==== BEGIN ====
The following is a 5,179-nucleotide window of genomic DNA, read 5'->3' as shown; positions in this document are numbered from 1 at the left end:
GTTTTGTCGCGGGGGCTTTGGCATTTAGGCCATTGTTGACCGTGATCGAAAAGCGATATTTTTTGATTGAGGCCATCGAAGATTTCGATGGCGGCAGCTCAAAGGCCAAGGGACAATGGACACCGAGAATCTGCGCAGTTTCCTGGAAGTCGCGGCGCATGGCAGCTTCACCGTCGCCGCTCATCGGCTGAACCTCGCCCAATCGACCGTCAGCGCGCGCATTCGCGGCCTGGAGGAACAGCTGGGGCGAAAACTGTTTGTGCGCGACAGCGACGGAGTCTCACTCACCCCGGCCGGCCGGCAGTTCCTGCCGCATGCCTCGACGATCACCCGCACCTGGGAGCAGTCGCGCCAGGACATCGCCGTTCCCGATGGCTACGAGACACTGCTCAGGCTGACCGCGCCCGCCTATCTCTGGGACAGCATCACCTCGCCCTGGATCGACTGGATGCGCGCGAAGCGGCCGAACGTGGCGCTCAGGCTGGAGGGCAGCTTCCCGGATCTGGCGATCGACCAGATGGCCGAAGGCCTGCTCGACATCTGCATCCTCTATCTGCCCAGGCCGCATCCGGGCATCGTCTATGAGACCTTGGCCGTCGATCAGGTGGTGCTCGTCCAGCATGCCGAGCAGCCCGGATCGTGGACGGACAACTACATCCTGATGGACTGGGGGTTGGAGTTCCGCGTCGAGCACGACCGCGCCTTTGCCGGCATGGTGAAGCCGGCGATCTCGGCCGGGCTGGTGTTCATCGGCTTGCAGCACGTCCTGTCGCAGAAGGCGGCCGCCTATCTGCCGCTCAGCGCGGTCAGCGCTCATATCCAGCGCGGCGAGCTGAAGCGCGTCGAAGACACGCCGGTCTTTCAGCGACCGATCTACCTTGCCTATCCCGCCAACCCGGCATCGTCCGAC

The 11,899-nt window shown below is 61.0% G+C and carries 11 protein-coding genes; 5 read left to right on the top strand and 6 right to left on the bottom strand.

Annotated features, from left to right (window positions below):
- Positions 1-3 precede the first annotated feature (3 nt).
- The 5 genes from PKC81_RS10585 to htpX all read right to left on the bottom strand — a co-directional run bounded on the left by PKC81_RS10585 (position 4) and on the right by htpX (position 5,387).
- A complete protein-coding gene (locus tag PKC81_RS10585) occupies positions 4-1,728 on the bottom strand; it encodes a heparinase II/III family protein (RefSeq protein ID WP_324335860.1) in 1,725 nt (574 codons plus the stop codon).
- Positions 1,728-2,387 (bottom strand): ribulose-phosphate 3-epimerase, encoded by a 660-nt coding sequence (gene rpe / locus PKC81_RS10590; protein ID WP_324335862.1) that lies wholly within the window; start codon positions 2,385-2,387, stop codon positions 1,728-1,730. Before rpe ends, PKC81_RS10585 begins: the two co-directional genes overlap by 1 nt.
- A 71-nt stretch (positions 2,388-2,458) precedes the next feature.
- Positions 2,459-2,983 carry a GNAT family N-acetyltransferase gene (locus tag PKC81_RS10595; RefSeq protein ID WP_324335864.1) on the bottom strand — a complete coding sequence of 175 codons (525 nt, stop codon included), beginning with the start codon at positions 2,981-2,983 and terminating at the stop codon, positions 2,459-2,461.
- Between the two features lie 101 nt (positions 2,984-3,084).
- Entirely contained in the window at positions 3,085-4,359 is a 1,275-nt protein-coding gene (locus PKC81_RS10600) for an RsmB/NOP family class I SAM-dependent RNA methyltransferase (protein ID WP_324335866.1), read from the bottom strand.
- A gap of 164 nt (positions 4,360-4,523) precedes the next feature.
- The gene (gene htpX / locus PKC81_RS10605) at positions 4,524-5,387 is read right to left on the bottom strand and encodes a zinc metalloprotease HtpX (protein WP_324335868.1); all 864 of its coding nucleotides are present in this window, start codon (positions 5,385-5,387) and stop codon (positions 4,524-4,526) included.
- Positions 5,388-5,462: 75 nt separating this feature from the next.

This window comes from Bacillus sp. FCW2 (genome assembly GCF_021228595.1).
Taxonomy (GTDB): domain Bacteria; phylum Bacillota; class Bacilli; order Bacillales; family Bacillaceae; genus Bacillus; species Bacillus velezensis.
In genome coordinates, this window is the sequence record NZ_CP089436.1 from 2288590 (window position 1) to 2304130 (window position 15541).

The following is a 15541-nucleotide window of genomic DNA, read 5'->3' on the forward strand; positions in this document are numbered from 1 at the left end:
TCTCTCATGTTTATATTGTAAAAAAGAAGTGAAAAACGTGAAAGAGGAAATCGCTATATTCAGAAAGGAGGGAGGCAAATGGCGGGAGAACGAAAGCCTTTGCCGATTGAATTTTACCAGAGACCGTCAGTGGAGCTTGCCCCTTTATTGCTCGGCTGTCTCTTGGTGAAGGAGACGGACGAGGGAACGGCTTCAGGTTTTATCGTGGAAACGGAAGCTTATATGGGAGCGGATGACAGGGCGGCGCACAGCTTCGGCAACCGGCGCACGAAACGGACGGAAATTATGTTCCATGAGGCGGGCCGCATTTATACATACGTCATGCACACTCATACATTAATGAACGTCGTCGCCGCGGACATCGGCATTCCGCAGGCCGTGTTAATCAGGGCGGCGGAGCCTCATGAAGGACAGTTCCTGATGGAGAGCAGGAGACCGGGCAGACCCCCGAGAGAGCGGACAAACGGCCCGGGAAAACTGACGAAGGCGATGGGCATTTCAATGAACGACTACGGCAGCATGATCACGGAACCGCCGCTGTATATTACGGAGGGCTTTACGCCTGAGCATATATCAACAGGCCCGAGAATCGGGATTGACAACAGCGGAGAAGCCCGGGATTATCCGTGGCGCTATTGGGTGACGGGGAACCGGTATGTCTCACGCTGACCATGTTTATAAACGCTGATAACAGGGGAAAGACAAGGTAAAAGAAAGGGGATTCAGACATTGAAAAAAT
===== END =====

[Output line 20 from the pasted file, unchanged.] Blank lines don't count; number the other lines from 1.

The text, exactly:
TCTCTCATGTTTATATTGTAAAAAAGAAGTGAAAAACGTGAAAGAGGAAATCGCTATATTCAGAAAGGAGGGAGGCAAATGGCGGGAGAACGAAAGCCTTTGCCGATTGAATTTTACCAGAGACCGTCAGTGGAGCTTGCCCCTTTATTGCTCGGCTGTCTCTTGGTGAAGGAGACGGACGAGGGAACGGCTTCAGGTTTTATCGTGGAAACGGAAGCTTATATGGGAGCGGATGACAGGGCGGCGCACAGCTTCGGCAACCGGCGCACGAAACGGACGGAAATTATGTTCCATGAGGCGGGCCGCATTTATACATACGTCATGCACACTCATACATTAATGAACGTCGTCGCCGCGGACATCGGCATTCCGCAGGCCGTGTTAATCAGGGCGGCGGAGCCTCATGAAGGACAGTTCCTGATGGAGAGCAGGAGACCGGGCAGACCCCCGAGAGAGCGGACAAACGGCCCGGGAAAACTGACGAAGGCGATGGGCATTTCAATGAACGACTACGGCAGCATGATCACGGAACCGCCGCTGTATATTACGGAGGGCTTTACGCCTGAGCATATATCAACAGGCCCGAGAATCGGGATTGACAACAGCGGAGAAGCCCGGGATTATCCGTGGCGCTATTGGGTGACGGGGAACCGGTATGTCTCACGCTGACCATGTTTATAAACGCTGATAACAGGGGAAAGACAAGGTAAAAGAAAGGGGATTCAGACATTGAAAAAAT